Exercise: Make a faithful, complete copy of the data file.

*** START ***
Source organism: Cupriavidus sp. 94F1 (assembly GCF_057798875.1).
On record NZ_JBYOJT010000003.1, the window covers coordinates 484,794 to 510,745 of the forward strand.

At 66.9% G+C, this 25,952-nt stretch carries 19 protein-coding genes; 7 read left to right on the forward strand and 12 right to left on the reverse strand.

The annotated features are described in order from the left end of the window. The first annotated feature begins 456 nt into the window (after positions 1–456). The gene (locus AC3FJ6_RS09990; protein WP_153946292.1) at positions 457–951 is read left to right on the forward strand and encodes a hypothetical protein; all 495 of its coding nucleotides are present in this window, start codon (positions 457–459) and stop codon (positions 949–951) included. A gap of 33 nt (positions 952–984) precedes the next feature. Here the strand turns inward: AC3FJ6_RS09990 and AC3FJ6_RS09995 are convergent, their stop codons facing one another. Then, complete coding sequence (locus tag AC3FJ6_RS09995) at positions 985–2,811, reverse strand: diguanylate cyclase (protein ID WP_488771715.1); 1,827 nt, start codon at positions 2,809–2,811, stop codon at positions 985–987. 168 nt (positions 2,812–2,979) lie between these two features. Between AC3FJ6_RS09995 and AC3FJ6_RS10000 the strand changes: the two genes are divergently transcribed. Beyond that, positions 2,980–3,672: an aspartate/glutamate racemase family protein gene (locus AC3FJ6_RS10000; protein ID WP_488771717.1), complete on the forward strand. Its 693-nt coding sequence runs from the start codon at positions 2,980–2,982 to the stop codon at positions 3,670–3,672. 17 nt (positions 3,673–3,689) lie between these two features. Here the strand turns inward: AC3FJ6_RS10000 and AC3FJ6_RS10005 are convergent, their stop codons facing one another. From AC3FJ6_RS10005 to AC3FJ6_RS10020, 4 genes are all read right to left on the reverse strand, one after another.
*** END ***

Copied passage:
Source organism: Cupriavidus sp. 94F1 (assembly GCF_057798875.1).
On record NZ_JBYOJT010000003.1, the window covers coordinates 484,794 to 510,745 of the forward strand.

At 66.9% G+C, this 25,952-nt stretch carries 19 protein-coding genes; 7 read left to right on the forward strand and 12 right to left on the reverse strand.

The annotated features are described in order from the left end of the window. The first annotated feature begins 456 nt into the window (after positions 1–456). The gene (locus AC3FJ6_RS09990; protein WP_153946292.1) at positions 457–951 is read left to right on the forward strand and encodes a hypothetical protein; all 495 of its coding nucleotides are present in this window, start codon (positions 457–459) and stop codon (positions 949–951) included. A gap of 33 nt (positions 952–984) precedes the next feature. Here the strand turns inward: AC3FJ6_RS09990 and AC3FJ6_RS09995 are convergent, their stop codons facing one another. Then, complete coding sequence (locus tag AC3FJ6_RS09995) at positions 985–2,811, reverse strand: diguanylate cyclase (protein ID WP_488771715.1); 1,827 nt, start codon at positions 2,809–2,811, stop codon at positions 985–987. 168 nt (positions 2,812–2,979) lie between these two features. Between AC3FJ6_RS09995 and AC3FJ6_RS10000 the strand changes: the two genes are divergently transcribed. Beyond that, positions 2,980–3,672: an aspartate/glutamate racemase family protein gene (locus AC3FJ6_RS10000; protein ID WP_488771717.1), complete on the forward strand. Its 693-nt coding sequence runs from the start codon at positions 2,980–2,982 to the stop codon at positions 3,670–3,672. 17 nt (positions 3,673–3,689) lie between these two features. Here the strand turns inward: AC3FJ6_RS10000 and AC3FJ6_RS10005 are convergent, their stop codons facing one another. From AC3FJ6_RS10005 to AC3FJ6_RS10020, 4 genes are all read right to left on the reverse strand, one after another.